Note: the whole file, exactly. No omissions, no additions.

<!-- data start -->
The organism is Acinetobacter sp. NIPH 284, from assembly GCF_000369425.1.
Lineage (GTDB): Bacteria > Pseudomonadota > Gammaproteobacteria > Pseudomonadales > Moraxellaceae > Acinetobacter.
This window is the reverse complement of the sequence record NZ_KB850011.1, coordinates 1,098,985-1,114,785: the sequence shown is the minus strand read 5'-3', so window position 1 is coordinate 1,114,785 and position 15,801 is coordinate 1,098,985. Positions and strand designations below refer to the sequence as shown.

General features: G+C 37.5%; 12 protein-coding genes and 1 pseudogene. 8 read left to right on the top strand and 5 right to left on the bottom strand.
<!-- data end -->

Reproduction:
The organism is Acinetobacter sp. NIPH 284, from assembly GCF_000369425.1.
Lineage (GTDB): Bacteria > Pseudomonadota > Gammaproteobacteria > Pseudomonadales > Moraxellaceae > Acinetobacter.
This window is the reverse complement of the sequence record NZ_KB850011.1, coordinates 1,098,985-1,114,785: the sequence shown is the minus strand read 5'-3', so window position 1 is coordinate 1,114,785 and position 15,801 is coordinate 1,098,985. Positions and strand designations below refer to the sequence as shown.

General features: G+C 37.5%; 12 protein-coding genes and 1 pseudogene. 8 read left to right on the top strand and 5 right to left on the bottom strand.